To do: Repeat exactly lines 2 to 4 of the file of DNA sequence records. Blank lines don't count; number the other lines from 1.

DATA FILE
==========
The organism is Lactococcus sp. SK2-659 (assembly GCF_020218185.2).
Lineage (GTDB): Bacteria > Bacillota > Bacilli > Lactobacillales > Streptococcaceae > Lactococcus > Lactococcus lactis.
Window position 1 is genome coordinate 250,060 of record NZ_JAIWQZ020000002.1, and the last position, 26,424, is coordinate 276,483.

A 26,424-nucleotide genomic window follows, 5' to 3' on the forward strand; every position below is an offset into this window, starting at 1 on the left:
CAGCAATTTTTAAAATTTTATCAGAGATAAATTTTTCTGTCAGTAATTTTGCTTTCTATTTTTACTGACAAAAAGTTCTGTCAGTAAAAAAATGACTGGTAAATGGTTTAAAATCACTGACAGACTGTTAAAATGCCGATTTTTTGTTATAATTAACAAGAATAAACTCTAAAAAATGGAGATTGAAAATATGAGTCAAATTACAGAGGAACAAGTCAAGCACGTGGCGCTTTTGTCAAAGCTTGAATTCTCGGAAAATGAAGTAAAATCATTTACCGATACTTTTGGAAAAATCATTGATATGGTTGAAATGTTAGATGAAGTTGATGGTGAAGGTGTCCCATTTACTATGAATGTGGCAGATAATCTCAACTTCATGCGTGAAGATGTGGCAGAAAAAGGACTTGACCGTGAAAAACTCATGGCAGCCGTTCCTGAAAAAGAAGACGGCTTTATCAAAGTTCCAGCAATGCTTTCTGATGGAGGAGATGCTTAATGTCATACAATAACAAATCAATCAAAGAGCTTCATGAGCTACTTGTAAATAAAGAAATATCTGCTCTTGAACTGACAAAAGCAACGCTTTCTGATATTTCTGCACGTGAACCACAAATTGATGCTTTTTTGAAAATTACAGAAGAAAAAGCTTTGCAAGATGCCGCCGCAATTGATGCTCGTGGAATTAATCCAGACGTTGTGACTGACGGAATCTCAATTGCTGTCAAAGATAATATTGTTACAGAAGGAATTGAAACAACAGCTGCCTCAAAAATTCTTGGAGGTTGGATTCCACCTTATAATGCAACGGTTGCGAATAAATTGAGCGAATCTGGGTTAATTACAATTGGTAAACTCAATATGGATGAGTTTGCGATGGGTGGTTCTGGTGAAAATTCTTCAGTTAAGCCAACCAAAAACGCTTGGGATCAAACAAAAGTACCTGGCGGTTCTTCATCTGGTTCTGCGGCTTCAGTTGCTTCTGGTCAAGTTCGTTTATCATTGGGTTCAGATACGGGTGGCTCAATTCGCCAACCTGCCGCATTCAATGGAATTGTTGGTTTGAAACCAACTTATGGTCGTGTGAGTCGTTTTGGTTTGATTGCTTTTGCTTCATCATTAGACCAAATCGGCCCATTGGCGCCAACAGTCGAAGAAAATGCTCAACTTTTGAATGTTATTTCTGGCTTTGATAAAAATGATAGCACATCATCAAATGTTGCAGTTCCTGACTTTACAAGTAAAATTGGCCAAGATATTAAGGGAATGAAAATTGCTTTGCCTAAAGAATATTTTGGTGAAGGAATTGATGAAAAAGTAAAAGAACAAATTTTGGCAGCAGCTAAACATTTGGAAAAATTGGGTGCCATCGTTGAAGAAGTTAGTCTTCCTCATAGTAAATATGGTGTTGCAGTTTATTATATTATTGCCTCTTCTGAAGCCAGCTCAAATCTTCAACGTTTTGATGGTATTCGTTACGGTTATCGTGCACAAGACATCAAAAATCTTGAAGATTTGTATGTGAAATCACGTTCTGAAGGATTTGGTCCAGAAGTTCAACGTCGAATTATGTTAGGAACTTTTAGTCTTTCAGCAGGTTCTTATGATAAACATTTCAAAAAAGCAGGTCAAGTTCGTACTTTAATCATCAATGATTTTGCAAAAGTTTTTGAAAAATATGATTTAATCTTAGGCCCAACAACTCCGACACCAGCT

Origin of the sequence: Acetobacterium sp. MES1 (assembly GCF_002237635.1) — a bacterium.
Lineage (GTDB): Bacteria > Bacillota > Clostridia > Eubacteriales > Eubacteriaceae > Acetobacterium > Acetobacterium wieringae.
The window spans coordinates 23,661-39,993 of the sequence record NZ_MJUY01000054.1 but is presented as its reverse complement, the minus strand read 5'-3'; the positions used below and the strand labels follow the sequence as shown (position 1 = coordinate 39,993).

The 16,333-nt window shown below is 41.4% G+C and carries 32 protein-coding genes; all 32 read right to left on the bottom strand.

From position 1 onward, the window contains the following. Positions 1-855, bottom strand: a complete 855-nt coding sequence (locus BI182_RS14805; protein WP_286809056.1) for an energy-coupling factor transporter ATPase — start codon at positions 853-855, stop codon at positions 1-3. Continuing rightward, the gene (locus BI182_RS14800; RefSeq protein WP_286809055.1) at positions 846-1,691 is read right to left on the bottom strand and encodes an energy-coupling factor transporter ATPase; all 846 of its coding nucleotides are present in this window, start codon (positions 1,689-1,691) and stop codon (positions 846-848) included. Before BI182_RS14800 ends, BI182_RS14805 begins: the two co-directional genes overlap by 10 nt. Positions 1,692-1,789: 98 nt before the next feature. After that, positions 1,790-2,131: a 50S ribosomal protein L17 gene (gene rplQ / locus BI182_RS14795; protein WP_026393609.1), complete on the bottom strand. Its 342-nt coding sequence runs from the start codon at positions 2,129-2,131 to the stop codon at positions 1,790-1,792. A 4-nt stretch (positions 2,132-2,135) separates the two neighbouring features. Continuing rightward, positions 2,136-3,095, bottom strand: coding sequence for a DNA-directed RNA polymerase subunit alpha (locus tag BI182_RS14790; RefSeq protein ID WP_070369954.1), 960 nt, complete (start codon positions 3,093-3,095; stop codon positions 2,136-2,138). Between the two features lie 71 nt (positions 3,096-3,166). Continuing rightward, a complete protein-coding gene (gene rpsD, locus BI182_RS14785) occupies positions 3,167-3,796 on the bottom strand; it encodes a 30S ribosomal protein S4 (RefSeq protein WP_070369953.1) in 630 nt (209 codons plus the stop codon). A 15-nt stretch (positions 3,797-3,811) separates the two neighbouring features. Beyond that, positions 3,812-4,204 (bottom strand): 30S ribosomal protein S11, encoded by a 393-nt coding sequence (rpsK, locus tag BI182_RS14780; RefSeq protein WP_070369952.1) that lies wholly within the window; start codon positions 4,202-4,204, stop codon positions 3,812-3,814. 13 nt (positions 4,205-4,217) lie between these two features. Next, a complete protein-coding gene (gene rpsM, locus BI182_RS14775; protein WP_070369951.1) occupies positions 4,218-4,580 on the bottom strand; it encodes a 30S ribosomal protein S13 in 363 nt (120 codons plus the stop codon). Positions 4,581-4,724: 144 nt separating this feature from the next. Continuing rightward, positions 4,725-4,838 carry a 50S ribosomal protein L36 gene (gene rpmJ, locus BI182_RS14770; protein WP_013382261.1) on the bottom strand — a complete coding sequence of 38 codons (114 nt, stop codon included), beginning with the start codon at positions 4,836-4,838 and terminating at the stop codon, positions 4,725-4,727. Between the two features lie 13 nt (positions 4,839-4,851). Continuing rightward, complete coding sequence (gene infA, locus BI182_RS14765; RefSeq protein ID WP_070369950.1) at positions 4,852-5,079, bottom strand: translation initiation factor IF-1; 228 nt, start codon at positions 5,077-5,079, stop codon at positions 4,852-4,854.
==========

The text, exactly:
Lineage (GTDB): Bacteria > Bacillota > Bacilli > Lactobacillales > Streptococcaceae > Lactococcus > Lactococcus lactis.
Window position 1 is genome coordinate 250,060 of record NZ_JAIWQZ020000002.1, and the last position, 26,424, is coordinate 276,483.

A 26,424-nucleotide genomic window follows, 5' to 3' on the forward strand; every position below is an offset into this window, starting at 1 on the left: